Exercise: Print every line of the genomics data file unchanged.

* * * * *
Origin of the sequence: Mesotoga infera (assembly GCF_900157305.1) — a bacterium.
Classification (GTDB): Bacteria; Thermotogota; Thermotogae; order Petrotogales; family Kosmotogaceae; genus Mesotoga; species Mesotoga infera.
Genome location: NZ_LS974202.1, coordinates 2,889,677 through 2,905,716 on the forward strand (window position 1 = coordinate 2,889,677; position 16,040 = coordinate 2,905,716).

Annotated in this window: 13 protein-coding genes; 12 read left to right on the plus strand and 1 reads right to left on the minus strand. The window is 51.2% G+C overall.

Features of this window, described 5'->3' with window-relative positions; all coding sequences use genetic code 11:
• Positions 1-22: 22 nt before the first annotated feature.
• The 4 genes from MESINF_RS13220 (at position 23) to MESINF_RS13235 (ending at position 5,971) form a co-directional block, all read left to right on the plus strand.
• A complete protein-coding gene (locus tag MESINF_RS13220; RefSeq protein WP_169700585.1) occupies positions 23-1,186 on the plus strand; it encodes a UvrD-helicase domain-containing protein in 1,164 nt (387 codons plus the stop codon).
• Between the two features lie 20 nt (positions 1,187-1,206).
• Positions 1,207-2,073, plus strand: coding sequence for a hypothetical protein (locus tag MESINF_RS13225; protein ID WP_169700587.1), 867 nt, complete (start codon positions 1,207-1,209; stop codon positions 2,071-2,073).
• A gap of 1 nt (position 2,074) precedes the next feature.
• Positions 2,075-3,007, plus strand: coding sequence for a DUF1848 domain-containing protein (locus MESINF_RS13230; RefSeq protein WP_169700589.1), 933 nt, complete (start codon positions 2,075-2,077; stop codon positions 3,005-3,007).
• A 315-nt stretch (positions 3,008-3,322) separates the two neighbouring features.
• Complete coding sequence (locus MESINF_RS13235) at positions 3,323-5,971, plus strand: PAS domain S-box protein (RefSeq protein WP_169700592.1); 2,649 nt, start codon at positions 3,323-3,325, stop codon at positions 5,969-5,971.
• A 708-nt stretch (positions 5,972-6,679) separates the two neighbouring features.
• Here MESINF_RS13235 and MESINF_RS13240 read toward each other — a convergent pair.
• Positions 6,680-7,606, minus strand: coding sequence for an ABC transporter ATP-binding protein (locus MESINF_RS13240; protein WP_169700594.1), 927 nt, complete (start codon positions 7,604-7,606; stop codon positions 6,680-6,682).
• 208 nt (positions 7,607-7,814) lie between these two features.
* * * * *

Origin of the sequence: Mesotoga infera (assembly GCF_900157305.1) — a bacterium.
Classification (GTDB): Bacteria; Thermotogota; Thermotogae; order Petrotogales; family Kosmotogaceae; genus Mesotoga; species Mesotoga infera.
Genome location: NZ_LS974202.1, coordinates 2,889,677 through 2,905,716 on the forward strand (window position 1 = coordinate 2,889,677; position 16,040 = coordinate 2,905,716).

Annotated in this window: 13 protein-coding genes; 12 read left to right on the plus strand and 1 reads right to left on the minus strand. The window is 51.2% G+C overall.

Features of this window, described 5'->3' with window-relative positions; all coding sequences use genetic code 11:
• Positions 1-22: 22 nt before the first annotated feature.
• The 4 genes from MESINF_RS13220 (at position 23) to MESINF_RS13235 (ending at position 5,971) form a co-directional block, all read left to right on the plus strand.
• A complete protein-coding gene (locus tag MESINF_RS13220; RefSeq protein WP_169700585.1) occupies positions 23-1,186 on the plus strand; it encodes a UvrD-helicase domain-containing protein in 1,164 nt (387 codons plus the stop codon).
• Between the two features lie 20 nt (positions 1,187-1,206).
• Positions 1,207-2,073, plus strand: coding sequence for a hypothetical protein (locus tag MESINF_RS13225; protein ID WP_169700587.1), 867 nt, complete (start codon positions 1,207-1,209; stop codon positions 2,071-2,073).
• A gap of 1 nt (position 2,074) precedes the next feature.
• Positions 2,075-3,007, plus strand: coding sequence for a DUF1848 domain-containing protein (locus MESINF_RS13230; RefSeq protein WP_169700589.1), 933 nt, complete (start codon positions 2,075-2,077; stop codon positions 3,005-3,007).
• A 315-nt stretch (positions 3,008-3,322) separates the two neighbouring features.
• Complete coding sequence (locus MESINF_RS13235) at positions 3,323-5,971, plus strand: PAS domain S-box protein (RefSeq protein WP_169700592.1); 2,649 nt, start codon at positions 3,323-3,325, stop codon at positions 5,969-5,971.
• A 708-nt stretch (positions 5,972-6,679) separates the two neighbouring features.
• Here MESINF_RS13235 and MESINF_RS13240 read toward each other — a convergent pair.
• Positions 6,680-7,606, minus strand: coding sequence for an ABC transporter ATP-binding protein (locus MESINF_RS13240; protein WP_169700594.1), 927 nt, complete (start codon positions 7,604-7,606; stop codon positions 6,680-6,682).
• 208 nt (positions 7,607-7,814) lie between these two features.